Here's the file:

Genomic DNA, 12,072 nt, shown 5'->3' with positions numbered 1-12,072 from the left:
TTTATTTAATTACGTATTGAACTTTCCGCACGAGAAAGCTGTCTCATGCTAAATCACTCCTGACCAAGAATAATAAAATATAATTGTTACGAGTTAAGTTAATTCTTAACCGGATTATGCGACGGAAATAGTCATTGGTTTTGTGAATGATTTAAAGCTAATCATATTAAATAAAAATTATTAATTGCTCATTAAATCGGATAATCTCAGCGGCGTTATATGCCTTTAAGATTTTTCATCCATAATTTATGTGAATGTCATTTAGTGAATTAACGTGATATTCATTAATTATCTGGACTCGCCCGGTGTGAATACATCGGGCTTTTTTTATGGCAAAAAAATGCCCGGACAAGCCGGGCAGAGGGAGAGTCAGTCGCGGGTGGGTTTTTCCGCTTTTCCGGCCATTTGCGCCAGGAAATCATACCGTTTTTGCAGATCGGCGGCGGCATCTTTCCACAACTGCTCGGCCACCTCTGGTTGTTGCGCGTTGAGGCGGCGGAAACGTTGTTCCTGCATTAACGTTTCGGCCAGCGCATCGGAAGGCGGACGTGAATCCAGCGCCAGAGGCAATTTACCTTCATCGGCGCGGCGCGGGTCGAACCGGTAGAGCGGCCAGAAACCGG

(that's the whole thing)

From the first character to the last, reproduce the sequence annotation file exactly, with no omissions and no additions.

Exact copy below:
Genomic DNA, 12,072 nt, shown 5'->3' with positions numbered 1-12,072 from the left:
TTTATTTAATTACGTATTGAACTTTCCGCACGAGAAAGCTGTCTCATGCTAAATCACTCCTGACCAAGAATAATAAAATATAATTGTTACGAGTTAAGTTAATTCTTAACCGGATTATGCGACGGAAATAGTCATTGGTTTTGTGAATGATTTAAAGCTAATCATATTAAATAAAAATTATTAATTGCTCATTAAATCGGATAATCTCAGCGGCGTTATATGCCTTTAAGATTTTTCATCCATAATTTATGTGAATGTCATTTAGTGAATTAACGTGATATTCATTAATTATCTGGACTCGCCCGGTGTGAATACATCGGGCTTTTTTTATGGCAAAAAAATGCCCGGACAAGCCGGGCAGAGGGAGAGTCAGTCGCGGGTGGGTTTTTCCGCTTTTCCGGCCATTTGCGCCAGGAAATCATACCGTTTTTGCAGATCGGCGGCGGCATCTTTCCACAACTGCTCGGCCACCTCTGGTTGTTGCGCGTTGAGGCGGCGGAAACGTTGTTCCTGCATTAACGTTTCGGCCAGCGCATCGGAAGGCGGACGTGAATCCAGCGCCAGAGGCAATTTACCTTCATCGGCGCGGCGCGGGTCGAACCGGTAGAGCGGCCAGAAACCGG